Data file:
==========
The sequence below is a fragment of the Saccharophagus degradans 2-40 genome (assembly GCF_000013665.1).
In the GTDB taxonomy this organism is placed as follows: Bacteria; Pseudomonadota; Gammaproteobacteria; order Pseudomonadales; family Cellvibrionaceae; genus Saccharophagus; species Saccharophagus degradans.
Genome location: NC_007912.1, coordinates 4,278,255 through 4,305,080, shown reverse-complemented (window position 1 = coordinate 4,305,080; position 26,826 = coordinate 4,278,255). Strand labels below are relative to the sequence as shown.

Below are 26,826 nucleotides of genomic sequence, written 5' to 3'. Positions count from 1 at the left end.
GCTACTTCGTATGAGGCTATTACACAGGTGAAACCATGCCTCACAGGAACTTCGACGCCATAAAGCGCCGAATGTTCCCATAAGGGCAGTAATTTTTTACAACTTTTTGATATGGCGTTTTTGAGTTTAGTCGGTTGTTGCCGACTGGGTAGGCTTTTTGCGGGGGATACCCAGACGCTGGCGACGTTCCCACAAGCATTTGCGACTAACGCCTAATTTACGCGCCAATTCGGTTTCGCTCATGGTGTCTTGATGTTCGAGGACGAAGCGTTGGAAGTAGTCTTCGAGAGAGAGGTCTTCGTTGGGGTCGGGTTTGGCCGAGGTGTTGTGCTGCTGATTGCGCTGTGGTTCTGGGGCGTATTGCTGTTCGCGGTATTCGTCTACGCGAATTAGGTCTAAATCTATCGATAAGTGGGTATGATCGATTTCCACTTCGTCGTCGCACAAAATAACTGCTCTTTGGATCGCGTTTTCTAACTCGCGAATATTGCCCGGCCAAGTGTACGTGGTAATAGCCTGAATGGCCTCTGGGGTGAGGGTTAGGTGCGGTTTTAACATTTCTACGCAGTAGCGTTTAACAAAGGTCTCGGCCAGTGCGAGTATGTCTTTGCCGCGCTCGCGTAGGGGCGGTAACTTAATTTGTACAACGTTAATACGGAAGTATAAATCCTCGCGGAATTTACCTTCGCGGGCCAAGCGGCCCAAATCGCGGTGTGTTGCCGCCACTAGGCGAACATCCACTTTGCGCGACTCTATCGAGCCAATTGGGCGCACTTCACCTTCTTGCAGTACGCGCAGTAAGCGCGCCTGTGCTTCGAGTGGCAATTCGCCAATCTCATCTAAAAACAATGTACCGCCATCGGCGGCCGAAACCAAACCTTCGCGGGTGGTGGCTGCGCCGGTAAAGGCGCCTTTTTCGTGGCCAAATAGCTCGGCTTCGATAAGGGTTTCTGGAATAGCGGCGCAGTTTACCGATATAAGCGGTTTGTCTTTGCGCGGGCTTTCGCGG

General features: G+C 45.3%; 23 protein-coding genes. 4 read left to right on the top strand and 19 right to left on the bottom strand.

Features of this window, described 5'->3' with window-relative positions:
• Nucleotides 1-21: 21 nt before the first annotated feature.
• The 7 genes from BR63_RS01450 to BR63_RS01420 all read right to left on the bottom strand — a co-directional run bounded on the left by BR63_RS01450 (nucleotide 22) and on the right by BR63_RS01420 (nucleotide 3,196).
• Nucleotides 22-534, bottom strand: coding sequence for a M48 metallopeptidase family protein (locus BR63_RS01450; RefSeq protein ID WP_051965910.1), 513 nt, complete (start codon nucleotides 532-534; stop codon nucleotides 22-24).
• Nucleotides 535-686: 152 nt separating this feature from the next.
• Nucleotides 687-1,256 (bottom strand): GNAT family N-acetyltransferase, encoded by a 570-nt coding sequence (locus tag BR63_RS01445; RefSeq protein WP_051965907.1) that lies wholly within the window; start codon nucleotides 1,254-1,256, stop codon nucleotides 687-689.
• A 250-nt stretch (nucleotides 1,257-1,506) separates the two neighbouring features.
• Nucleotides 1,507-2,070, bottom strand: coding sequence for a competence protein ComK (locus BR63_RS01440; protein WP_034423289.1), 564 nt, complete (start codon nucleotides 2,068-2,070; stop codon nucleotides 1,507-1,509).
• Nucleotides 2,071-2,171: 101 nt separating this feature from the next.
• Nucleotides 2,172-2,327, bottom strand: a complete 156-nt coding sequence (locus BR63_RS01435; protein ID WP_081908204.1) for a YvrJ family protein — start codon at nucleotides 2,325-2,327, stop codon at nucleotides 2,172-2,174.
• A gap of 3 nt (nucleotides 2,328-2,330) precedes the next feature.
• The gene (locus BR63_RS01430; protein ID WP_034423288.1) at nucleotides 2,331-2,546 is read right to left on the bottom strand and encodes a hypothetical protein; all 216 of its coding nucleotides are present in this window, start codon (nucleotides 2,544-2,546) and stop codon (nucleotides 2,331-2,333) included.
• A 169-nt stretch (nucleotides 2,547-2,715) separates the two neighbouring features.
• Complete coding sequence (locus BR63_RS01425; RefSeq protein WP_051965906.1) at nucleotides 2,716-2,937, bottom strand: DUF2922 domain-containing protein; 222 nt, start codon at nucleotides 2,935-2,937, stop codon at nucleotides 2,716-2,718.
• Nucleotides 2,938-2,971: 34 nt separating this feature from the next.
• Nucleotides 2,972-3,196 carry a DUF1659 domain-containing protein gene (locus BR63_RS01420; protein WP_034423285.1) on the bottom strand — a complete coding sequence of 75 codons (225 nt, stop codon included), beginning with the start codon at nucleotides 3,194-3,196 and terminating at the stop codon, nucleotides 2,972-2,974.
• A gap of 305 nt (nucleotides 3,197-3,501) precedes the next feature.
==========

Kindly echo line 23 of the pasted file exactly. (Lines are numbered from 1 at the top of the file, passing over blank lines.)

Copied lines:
• A gap of 305 nt (nucleotides 3,197-3,501) precedes the next feature.